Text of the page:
Live and Learn
I had always thought that Niccolo Machiavelli had said that exiles were never to be trusted in his seminal work on governance, The Prince.
I’ve only started reading the book, but his outlook on ancient history is remarkably modern, or perhaps I should say that it is timeless:
The danger of trusting those who are in exile from their own country, being one to which the rulers of States are often exposed, may, I think, be fitly considered in these Discourses; and I notice it the more willingly, because I am able to illustrate it by a memorable instance which Titus Livius, though with another purpose, relates in his history. When Alexander the Great passed with his army into Asia, his brother-in-law and uncle, Alexander of Epirus, came with another army into Italy, being invited thither by the banished Lucanians, who gave him to believe that, with their aid, he might get possession of the whole of that country. But when, confiding in the promises of these exiles, and fed by the hopes they held out to him, he came into Italy, they put him to death, their fellow-citizens having offered to restore them to their country upon this condition. It behoves us, therefore, to remember how empty are the promises, and how doubtful the faith, of men in banishment from their native land. For as to their faith, it may be assumed that whenever they can effect their return by other means than yours, notwithstanding any covenants they may have made with you, they will throw you over, and take part with their countrymen. And as for the empty promises and delusive hopes which they set before you, so extreme is their desire to return home that they naturally believe many things which are untrue, and designedly misrepresent many others; so that between their beliefs and what they say they believe, they fill you with false impressions, on which if you build, your labour is in vain, and you are led to engage in enterprises from which nothing but ruin can result.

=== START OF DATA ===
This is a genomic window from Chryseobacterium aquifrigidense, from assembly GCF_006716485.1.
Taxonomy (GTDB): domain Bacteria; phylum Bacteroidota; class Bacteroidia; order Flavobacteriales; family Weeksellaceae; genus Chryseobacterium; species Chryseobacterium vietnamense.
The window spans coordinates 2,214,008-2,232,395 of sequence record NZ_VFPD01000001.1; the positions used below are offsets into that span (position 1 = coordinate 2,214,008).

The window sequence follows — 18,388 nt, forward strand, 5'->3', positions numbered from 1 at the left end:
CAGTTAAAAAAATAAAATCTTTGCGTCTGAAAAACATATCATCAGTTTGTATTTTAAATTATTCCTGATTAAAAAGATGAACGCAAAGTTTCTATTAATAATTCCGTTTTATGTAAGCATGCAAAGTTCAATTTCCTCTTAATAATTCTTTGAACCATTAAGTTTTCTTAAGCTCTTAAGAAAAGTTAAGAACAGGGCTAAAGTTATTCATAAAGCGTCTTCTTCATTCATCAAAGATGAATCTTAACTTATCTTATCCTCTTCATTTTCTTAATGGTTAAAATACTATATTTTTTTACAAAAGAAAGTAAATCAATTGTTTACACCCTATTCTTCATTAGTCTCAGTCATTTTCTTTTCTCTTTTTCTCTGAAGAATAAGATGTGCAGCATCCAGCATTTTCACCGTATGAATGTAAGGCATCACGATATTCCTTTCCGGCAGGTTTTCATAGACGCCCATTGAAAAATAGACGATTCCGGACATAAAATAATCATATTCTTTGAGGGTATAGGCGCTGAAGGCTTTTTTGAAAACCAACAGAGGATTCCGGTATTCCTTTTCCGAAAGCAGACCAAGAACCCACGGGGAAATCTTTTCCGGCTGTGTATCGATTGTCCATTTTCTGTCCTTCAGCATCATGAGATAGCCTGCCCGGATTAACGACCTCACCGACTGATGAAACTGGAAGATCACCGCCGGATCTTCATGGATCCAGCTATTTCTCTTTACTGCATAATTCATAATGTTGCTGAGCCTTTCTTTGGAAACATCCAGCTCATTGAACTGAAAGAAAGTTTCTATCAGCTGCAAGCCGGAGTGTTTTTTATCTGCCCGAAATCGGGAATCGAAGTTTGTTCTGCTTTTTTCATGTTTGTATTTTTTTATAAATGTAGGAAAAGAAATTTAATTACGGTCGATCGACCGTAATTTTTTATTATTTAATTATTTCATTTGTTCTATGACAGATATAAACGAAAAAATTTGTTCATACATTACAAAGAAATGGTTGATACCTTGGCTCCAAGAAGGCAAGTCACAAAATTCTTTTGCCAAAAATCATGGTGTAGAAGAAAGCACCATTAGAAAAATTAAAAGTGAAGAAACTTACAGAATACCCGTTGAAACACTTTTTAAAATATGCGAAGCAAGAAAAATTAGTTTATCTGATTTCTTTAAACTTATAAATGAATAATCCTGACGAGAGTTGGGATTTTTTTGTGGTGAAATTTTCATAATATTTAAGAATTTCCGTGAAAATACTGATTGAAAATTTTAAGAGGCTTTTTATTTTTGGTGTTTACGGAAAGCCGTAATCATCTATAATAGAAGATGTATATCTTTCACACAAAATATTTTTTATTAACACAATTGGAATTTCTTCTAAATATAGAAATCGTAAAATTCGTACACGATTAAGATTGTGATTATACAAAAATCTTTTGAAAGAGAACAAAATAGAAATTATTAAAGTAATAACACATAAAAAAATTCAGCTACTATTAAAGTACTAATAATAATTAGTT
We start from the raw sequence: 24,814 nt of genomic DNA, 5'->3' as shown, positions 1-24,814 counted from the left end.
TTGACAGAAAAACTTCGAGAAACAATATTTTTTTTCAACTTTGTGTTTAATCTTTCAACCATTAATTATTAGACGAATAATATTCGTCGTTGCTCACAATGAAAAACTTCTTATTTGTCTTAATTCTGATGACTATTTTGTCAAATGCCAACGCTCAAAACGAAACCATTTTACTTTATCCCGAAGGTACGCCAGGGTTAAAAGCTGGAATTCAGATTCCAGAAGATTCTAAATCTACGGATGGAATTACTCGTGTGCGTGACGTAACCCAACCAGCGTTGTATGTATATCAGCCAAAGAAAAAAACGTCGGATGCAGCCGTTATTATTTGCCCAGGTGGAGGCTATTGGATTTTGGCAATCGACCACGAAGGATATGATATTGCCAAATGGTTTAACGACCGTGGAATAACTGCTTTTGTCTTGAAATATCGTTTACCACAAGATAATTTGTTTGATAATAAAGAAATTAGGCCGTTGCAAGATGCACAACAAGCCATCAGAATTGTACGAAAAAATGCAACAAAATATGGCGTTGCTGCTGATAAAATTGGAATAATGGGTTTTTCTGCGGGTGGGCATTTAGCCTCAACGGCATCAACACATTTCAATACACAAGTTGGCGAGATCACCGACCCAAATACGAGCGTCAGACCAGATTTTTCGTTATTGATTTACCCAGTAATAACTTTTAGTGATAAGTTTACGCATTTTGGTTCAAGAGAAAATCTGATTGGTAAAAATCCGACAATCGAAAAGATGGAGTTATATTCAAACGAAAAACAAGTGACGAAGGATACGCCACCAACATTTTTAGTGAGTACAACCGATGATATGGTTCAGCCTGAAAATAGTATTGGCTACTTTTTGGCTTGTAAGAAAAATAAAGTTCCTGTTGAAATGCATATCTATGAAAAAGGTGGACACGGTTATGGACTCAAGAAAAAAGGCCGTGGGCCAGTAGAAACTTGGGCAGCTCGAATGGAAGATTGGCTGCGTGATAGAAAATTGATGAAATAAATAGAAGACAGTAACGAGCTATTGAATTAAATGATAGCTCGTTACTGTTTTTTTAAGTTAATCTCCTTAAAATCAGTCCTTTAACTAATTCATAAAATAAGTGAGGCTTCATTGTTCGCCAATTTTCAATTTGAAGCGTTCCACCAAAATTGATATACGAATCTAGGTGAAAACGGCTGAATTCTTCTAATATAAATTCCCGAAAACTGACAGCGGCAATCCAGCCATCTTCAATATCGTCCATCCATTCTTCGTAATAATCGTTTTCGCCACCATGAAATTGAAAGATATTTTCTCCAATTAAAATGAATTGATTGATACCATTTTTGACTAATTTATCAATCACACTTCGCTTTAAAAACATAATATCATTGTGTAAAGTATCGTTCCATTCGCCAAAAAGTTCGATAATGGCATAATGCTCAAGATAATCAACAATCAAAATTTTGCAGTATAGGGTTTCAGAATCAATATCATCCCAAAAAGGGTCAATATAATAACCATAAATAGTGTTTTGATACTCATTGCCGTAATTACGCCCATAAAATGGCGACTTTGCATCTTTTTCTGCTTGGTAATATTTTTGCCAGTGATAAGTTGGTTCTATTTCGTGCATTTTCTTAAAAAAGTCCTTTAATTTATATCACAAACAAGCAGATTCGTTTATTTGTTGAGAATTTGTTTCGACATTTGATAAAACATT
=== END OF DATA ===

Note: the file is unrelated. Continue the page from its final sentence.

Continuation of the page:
To this instance of Alexander I shall add only one other, that, namely, of Themistocles the Athenian, who, being proclaimed a traitor, fled into Asia to Darius, to whom he made such lavish promises if he would only attack Greece, that he induced him to undertake the enterprise. But afterwards, when he could not fulfil what he had promised, either from shame, or through fear of punishment, he poisoned himself. But, if such a mistake as this was made by a man like Themistocles, we may reckon that mistakes still greater will be made by those who, being of a feebler nature, suffer themselves to be more completely swayed by their feelings and wishes Wherefore, let a prince be careful how he embarks in any enterprise on the representations of an exile; for otherwise, he is likely either to be put to shame, or to incur the gravest calamities.
Because towns are sometimes, though seldom, taken by craft, through secret practices had with their inhabitants, I think it not out of place to discuss the matter in the following Chapter, wherein I shall likewise show in how many ways the Romans were wont to make such acquisitions.
Credit to Project Gutenberg for the making translation available online.